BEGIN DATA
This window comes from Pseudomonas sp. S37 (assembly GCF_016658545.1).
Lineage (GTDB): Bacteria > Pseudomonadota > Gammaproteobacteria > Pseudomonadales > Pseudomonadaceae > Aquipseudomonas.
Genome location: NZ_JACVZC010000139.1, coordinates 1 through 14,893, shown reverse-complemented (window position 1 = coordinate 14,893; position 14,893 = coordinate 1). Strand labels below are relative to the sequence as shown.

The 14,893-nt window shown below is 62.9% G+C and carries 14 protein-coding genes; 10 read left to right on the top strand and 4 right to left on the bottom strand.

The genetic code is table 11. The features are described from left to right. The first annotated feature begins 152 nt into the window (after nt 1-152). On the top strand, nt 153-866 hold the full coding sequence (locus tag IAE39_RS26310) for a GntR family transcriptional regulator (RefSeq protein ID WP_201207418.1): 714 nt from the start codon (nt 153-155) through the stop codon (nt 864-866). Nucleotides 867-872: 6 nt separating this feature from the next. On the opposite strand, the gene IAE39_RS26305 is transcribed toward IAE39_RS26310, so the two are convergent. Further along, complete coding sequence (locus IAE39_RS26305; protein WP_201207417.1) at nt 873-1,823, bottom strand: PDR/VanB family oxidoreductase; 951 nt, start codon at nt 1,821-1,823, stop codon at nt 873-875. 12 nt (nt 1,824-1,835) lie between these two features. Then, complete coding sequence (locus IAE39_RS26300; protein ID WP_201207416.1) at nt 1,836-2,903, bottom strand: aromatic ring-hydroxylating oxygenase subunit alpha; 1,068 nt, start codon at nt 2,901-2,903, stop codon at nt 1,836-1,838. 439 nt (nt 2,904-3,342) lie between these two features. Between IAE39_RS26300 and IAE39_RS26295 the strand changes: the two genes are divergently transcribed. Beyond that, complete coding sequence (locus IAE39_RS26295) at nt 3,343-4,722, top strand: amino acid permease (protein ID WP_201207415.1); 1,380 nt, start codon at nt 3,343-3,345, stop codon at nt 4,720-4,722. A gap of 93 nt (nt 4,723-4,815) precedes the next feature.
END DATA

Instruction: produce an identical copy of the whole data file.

This window comes from Pseudomonas sp. S37 (assembly GCF_016658545.1).
Lineage (GTDB): Bacteria > Pseudomonadota > Gammaproteobacteria > Pseudomonadales > Pseudomonadaceae > Aquipseudomonas.
Genome location: NZ_JACVZC010000139.1, coordinates 1 through 14,893, shown reverse-complemented (window position 1 = coordinate 14,893; position 14,893 = coordinate 1). Strand labels below are relative to the sequence as shown.

The 14,893-nt window shown below is 62.9% G+C and carries 14 protein-coding genes; 10 read left to right on the top strand and 4 right to left on the bottom strand.

The genetic code is table 11. The features are described from left to right. The first annotated feature begins 152 nt into the window (after nt 1-152). On the top strand, nt 153-866 hold the full coding sequence (locus tag IAE39_RS26310) for a GntR family transcriptional regulator (RefSeq protein ID WP_201207418.1): 714 nt from the start codon (nt 153-155) through the stop codon (nt 864-866). Nucleotides 867-872: 6 nt separating this feature from the next. On the opposite strand, the gene IAE39_RS26305 is transcribed toward IAE39_RS26310, so the two are convergent. Further along, complete coding sequence (locus IAE39_RS26305; protein WP_201207417.1) at nt 873-1,823, bottom strand: PDR/VanB family oxidoreductase; 951 nt, start codon at nt 1,821-1,823, stop codon at nt 873-875. 12 nt (nt 1,824-1,835) lie between these two features. Then, complete coding sequence (locus IAE39_RS26300; protein ID WP_201207416.1) at nt 1,836-2,903, bottom strand: aromatic ring-hydroxylating oxygenase subunit alpha; 1,068 nt, start codon at nt 2,901-2,903, stop codon at nt 1,836-1,838. 439 nt (nt 2,904-3,342) lie between these two features. Between IAE39_RS26300 and IAE39_RS26295 the strand changes: the two genes are divergently transcribed. Beyond that, complete coding sequence (locus IAE39_RS26295) at nt 3,343-4,722, top strand: amino acid permease (protein ID WP_201207415.1); 1,380 nt, start codon at nt 3,343-3,345, stop codon at nt 4,720-4,722. A gap of 93 nt (nt 4,723-4,815) precedes the next feature.